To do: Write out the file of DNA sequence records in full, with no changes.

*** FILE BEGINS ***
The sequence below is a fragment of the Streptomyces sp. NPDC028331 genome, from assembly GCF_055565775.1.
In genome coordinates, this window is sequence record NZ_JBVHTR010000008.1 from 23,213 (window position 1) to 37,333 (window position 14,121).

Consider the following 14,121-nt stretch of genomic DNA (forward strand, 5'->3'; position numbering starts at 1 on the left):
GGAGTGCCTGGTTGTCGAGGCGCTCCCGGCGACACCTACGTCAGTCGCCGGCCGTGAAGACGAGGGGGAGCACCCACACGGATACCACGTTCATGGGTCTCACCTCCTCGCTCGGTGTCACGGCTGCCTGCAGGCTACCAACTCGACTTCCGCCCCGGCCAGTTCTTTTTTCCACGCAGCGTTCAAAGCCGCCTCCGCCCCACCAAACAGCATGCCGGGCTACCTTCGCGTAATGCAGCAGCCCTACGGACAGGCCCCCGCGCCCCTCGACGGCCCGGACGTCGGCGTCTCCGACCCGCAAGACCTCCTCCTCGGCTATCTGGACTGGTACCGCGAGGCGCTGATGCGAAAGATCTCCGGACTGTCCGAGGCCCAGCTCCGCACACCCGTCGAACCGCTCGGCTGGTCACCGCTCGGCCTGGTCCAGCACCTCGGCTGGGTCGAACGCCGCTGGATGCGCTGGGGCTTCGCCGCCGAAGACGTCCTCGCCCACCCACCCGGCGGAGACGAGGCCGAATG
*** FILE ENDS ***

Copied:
The sequence below is a fragment of the Streptomyces sp. NPDC028331 genome, from assembly GCF_055565775.1.
In genome coordinates, this window is sequence record NZ_JBVHTR010000008.1 from 23,213 (window position 1) to 37,333 (window position 14,121).

Consider the following 14,121-nt stretch of genomic DNA (forward strand, 5'->3'; position numbering starts at 1 on the left):
GGAGTGCCTGGTTGTCGAGGCGCTCCCGGCGACACCTACGTCAGTCGCCGGCCGTGAAGACGAGGGGGAGCACCCACACGGATACCACGTTCATGGGTCTCACCTCCTCGCTCGGTGTCACGGCTGCCTGCAGGCTACCAACTCGACTTCCGCCCCGGCCAGTTCTTTTTTCCACGCAGCGTTCAAAGCCGCCTCCGCCCCACCAAACAGCATGCCGGGCTACCTTCGCGTAATGCAGCAGCCCTACGGACAGGCCCCCGCGCCCCTCGACGGCCCGGACGTCGGCGTCTCCGACCCGCAAGACCTCCTCCTCGGCTATCTGGACTGGTACCGCGAGGCGCTGATGCGAAAGATCTCCGGACTGTCCGAGGCCCAGCTCCGCACACCCGTCGAACCGCTCGGCTGGTCACCGCTCGGCCTGGTCCAGCACCTCGGCTGGGTCGAACGCCGCTGGATGCGCTGGGGCTTCGCCGCCGAAGACGTCCTCGCCCACCCACCCGGCGGAGACGAGGCCGAATG